Anupa Nagrani from USA writes :
The Young Adults – had a fun and power-packed weekend starting Friday night after dinner with their respective families, and opening speeches and exhilarating performances by the Youth. The Young Adult Committee, headed by Chanchal Khemlani (the unsung Hero) who made this weekend a success.
The first night began with an ice-breaker (hosted by Priya Nagrani) in the Penthouse, where boys and girls were seated alternatively, and held an introductory conversation with each other for five minutes, after which the guys had to move on to the right. By the end of the hour, there was a comfort level achieved by all the participants, which created a friendly atmosphere for the remainder of the weekend. Friday evening ended in a party with the youth.
Saturday was when most of the activities and forums were held. The morning started with a forum on ‘Sindhis-Past, Present and Future’ (presented by Payal Khemani, Prashant Shewa, Satish Punjabi, & Anupa Nagrani). Their objective as to share everything they learnt about the history of Sindhis, their accomplishment, and the need to revive a culture that has been diluted due to the displacement of Hindu Sindhis from their homeland.
The Young Adults then attended a “Marriage Fourm” – where they heard the views of couples that were Sindhi-Sindhi Arranged, Sindhi-Sindhi Love, Sindhi-Non Sindhi, and Sindhi-Non Indian. The pros and cons of each situation were discussed, and every one of the couples was happy with the decision, and what they had to do to make their marriage work, and in many cases, how they were able to convince their disapproving families of their choices.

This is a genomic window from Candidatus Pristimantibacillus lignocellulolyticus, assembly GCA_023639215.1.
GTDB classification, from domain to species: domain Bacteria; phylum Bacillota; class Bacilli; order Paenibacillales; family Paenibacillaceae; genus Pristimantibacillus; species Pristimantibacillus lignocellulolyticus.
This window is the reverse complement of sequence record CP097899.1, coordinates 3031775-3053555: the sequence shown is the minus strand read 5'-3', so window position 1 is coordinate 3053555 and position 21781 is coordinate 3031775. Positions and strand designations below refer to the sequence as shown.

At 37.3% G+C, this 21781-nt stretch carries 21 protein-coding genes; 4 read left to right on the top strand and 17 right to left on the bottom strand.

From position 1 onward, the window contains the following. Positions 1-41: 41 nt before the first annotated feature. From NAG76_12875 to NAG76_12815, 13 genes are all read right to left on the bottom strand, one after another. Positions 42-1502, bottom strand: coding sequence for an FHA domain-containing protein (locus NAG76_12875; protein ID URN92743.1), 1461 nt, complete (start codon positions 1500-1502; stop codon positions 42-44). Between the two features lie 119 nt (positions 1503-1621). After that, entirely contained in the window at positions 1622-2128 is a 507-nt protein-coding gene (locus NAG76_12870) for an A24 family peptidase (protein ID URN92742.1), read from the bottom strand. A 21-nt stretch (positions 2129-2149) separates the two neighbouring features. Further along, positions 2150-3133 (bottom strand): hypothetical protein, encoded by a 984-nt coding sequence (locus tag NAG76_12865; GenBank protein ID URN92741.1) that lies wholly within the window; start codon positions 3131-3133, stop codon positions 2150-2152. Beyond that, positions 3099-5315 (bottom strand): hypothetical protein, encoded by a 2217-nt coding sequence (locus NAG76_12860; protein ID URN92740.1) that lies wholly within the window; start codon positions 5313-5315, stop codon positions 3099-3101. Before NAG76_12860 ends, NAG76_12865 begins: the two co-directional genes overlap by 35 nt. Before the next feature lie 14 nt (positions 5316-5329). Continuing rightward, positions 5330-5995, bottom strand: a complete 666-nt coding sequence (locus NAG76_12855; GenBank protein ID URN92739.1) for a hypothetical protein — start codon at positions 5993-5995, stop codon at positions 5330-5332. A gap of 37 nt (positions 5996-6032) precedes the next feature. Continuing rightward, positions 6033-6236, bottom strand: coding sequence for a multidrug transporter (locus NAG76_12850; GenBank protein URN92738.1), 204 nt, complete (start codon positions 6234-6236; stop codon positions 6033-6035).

This then went into a ‘Career Options’ Forum, (arranged and mediated by Anand Khemlani and Satish Punjabi) with a well-rounded panel consisting of : Manisha Khiani (Prof. Sales Rep., Janssen Pharmaceutical, division of Johnson & Johnson), Jagdish Punjabi (Partner, Deloitte Consulting), Shireen Sachdev (Assitant DA, Orange County’s DA’s office), Sameer Bhatia (Founder & Executive Chief Financial Officer, WiseConnect), Tony Kanal (Bassist, No Doubt), Sunil Budhrani (MD), Anupa Nagrani (Designer, Sari Boutique). This too turned out to be a successful rapport between the audience and the panelists, where the audience was curious to know how each panelist reached their accomplishments, what they gained and what they gave up, and bow they got their first ‘break’.
The last of the games for the day – ‘Who Wants to be a True Sindhi’ – hosted by Prashant Shewa and Neil Butani – put the icing on the cake! This was a light-hearted trivia on Sindh and Sindhis, where they had 3 contestants, and 10 questions per contestant, worth 10 points each. Saturday night ended in a formal-attired mixer at the circular bar on the top floor of the Radisson, which had a 360-degree view of LAX. There was great energy in the air, and definitely more warmth and enthusiasm as all the youngsters got to mingle and everybody was in their ‘element’.